Thousands of residents and businesses were left without power in the wake of Winter Storm Riley, Friday, March 2nd, in Wayne, Pike and Monroe counties as well as in areas of New York State along the Upper Delaware.
WAYNE/PIKE – Thousands of residents and businesses were left without power in the wake of Winter Storm Riley, Friday, March 2nd, in Wayne, Pike and Monroe counties as well as in areas of New York State along the Upper Delaware.
PPL and other local power companies, joined by utility crews from other sections, worked around the clock. Some, however, were still without power at least through Wednesday. The impact of a second snow storm that arrived Wednesday, March 7, was expected to slow efforts and cause additional hardships.
As of Thursday, March 7, PPL was still reporting that there were 2,533 customers without power, six days after Winter Storm Riley. It was not clear how many may have been new reports of outages, caused by Quinn.
This was down considerably from Wednesday when PPL listed 6,479 still without power.
At the height of the March 2nd storm, about 20,000 had lost power.
Pike County Light & Power Company had about 3,000 customers out at the height; as of Wednesday, approximately 2,100 had electric restored. Some areas were not expected to be back on till Friday, a week after the March 2nd storm.
A question poised on The News Eagle Facebook page asked how people were coping without power. Here are several of their responses.
Shayla Alura said that her mother, in Palmyra Township, just outside Hawley, was managing with a wood stove but it was 35 degrees in the house Wednesday morning. Shayla’s brother and wife in Tinkwig also were still without power. They moved in with her parents, who have a generator.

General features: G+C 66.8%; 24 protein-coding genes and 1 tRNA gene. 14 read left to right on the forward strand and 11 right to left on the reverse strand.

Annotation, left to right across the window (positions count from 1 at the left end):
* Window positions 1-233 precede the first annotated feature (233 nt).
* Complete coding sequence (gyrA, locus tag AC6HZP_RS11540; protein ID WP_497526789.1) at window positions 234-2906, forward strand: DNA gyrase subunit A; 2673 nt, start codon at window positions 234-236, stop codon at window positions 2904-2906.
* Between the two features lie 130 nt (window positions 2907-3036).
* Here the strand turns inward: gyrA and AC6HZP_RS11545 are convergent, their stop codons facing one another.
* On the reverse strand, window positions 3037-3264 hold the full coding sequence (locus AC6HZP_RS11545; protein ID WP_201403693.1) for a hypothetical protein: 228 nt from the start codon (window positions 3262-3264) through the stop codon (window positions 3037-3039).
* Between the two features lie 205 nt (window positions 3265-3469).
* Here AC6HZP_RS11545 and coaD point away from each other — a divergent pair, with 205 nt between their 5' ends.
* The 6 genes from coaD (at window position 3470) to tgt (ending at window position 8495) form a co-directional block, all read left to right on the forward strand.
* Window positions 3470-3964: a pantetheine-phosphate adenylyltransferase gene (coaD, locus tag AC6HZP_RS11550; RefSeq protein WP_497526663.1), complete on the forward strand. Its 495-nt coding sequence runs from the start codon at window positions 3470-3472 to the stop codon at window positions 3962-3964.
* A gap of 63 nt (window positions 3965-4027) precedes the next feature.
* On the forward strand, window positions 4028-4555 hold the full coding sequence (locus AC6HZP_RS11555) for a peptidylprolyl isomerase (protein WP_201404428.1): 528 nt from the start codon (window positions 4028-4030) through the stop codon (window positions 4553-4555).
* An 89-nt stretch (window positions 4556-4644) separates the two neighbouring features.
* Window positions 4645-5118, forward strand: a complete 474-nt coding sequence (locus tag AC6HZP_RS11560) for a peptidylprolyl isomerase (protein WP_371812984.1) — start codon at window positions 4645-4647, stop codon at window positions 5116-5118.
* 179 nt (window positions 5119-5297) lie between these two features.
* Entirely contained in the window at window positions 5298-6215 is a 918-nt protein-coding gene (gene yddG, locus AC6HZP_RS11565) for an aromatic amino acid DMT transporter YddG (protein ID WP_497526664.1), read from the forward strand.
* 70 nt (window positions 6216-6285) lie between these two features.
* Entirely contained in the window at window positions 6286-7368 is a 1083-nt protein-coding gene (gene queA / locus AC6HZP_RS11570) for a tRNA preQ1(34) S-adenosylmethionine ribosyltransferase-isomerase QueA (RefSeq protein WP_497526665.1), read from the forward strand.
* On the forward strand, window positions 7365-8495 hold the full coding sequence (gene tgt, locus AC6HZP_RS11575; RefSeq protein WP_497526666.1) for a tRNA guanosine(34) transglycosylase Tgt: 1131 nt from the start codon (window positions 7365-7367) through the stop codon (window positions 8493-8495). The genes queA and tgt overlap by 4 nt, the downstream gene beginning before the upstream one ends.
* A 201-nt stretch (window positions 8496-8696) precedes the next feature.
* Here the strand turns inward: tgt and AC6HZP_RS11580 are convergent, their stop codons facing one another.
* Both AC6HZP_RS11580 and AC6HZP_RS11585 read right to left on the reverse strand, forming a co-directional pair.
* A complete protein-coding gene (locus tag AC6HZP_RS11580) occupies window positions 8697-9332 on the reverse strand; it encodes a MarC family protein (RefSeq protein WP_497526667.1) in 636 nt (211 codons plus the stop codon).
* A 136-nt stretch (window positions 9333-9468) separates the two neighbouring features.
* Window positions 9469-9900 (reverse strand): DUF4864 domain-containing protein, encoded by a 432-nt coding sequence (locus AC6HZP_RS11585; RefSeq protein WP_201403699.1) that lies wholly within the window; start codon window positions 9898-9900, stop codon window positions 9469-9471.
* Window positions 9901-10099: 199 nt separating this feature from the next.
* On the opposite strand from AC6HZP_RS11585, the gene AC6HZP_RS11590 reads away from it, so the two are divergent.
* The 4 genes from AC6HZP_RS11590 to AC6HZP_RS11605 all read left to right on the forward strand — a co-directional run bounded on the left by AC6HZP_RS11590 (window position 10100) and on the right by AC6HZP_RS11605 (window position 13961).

There was still no power in Rowland Wednesday at Jess Lynn’s home. She said she heard it may be a week to get it back.
“Making the best of it,” said Mary Shannon Inglesby on Wednesday, in the dark near Tinkwig since Saturday. She was using propane and a stove for heat.
“Candles and oil lamps, flashlights for lights,” said Terri McConnell-Supinski of Lakeville, on Day Six since no power. They have a wood insert for heat.
Down in Dingmans Ferry on Tuesday, Jennifer Gill said they were still without power and heard from a power line crew that it could be “two weeks” before everyone had electric. “Keeping the fire going and lots of board games,” she said, adding that she wished the power companies would be up front and not give “false hopes” to weary residents.
The Milford home of Crystal Smith Kidd also had no lights. She said their generator was running the refrigerator and TV. A propane stove and wood stove added to their survival gear. “We are getting by,” she said.
Anita Periano said Tuesday that Cromwelltown was without power; a generator and fireplace were keeping them going.
Melanie Lynne, of Dingmans, was on Day Five. She expressed thanks to Hotel Fauchere for providing them hot showers and coffee.
“I’m dealing with it the best I can,” said Krystal Eldridge, who lives just outside Hawley. “Froze the first couple nights then got a propane heater. Everything from my refrigerator an freezer is outside buried in the snow. She said she was praying her power would be restored before the second storm.
Greentown resident Janet Lundgren Seifert was on Day Four in the dark. They were lugging water, using candles, a lantern and propane.
A generator was helping Jessica Zucchino Tejeda in the Dingmans Ferry area but noted this was costly.
Diane Luoni-Garrison, Dingman Township, was also relying on a generator but was having trouble getting the company to refill the tanks.
A PPL line crew truck passes through White Mills, PA on Route 6 Wednesday, during the send major snow storm in a week.
News Eagle photo by Peter Becker